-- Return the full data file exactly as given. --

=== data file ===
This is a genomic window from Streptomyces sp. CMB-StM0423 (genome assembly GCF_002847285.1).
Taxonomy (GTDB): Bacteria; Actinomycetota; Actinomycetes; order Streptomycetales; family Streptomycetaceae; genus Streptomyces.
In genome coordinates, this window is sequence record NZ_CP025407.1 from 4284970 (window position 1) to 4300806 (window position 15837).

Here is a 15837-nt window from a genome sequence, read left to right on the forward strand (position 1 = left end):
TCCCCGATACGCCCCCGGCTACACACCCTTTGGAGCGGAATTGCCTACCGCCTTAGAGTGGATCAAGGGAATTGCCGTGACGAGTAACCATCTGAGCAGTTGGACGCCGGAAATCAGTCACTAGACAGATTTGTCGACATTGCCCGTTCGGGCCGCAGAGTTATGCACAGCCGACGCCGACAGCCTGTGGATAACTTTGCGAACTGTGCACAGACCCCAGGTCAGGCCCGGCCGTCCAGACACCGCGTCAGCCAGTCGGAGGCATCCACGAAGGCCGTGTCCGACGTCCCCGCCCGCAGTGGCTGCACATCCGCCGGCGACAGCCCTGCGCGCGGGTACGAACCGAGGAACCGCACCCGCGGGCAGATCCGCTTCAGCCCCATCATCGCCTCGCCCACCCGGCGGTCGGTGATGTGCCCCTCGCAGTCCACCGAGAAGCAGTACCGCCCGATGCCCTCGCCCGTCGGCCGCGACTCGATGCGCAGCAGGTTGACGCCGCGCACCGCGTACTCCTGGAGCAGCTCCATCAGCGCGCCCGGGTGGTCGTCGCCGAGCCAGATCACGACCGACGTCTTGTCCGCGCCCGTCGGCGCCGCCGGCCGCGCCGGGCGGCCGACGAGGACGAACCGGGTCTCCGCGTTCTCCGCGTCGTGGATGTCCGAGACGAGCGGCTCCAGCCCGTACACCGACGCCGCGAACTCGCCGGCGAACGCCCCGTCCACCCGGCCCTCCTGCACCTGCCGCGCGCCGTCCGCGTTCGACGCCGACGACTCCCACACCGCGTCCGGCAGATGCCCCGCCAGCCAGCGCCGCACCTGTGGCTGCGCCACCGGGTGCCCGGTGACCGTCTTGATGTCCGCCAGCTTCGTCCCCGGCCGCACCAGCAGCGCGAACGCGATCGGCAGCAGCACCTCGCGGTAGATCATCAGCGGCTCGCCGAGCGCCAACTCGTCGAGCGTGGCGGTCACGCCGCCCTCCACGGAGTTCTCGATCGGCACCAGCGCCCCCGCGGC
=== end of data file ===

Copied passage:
This is a genomic window from Streptomyces sp. CMB-StM0423 (genome assembly GCF_002847285.1).
Taxonomy (GTDB): Bacteria; Actinomycetota; Actinomycetes; order Streptomycetales; family Streptomycetaceae; genus Streptomyces.
In genome coordinates, this window is sequence record NZ_CP025407.1 from 4284970 (window position 1) to 4300806 (window position 15837).

Here is a 15837-nt window from a genome sequence, read left to right on the forward strand (position 1 = left end):
TCCCCGATACGCCCCCGGCTACACACCCTTTGGAGCGGAATTGCCTACCGCCTTAGAGTGGATCAAGGGAATTGCCGTGACGAGTAACCATCTGAGCAGTTGGACGCCGGAAATCAGTCACTAGACAGATTTGTCGACATTGCCCGTTCGGGCCGCAGAGTTATGCACAGCCGACGCCGACAGCCTGTGGATAACTTTGCGAACTGTGCACAGACCCCAGGTCAGGCCCGGCCGTCCAGACACCGCGTCAGCCAGTCGGAGGCATCCACGAAGGCCGTGTCCGACGTCCCCGCCCGCAGTGGCTGCACATCCGCCGGCGACAGCCCTGCGCGCGGGTACGAACCGAGGAACCGCACCCGCGGGCAGATCCGCTTCAGCCCCATCATCGCCTCGCCCACCCGGCGGTCGGTGATGTGCCCCTCGCAGTCCACCGAGAAGCAGTACCGCCCGATGCCCTCGCCCGTCGGCCGCGACTCGATGCGCAGCAGGTTGACGCCGCGCACCGCGTACTCCTGGAGCAGCTCCATCAGCGCGCCCGGGTGGTCGTCGCCGAGCCAGATCACGACCGACGTCTTGTCCGCGCCCGTCGGCGCCGCCGGCCGCGCCGGGCGGCCGACGAGGACGAACCGGGTCTCCGCGTTCTCCGCGTCGTGGATGTCCGAGACGAGCGGCTCCAGCCCGTACACCGACGCCGCGAACTCGCCGGCGAACGCCCCGTCCACCCGGCCCTCCTGCACCTGCCGCGCGCCGTCCGCGTTCGACGCCGACGACTCCCACACCGCGTCCGGCAGATGCCCCGCCAGCCAGCGCCGCACCTGTGGCTGCGCCACCGGGTGCCCGGTGACCGTCTTGATGTCCGCCAGCTTCGTCCCCGGCCGCACCAGCAGCGCGAACGCGATCGGCAGCAGCACCTCGCGGTAGATCATCAGCGGCTCGCCGAGCGCCAACTCGTCGAGCGTGGCGGTCACGCCGCCCTCCACGGAGTTCTCGATCGGCACCAGCGCCCCCGCGGC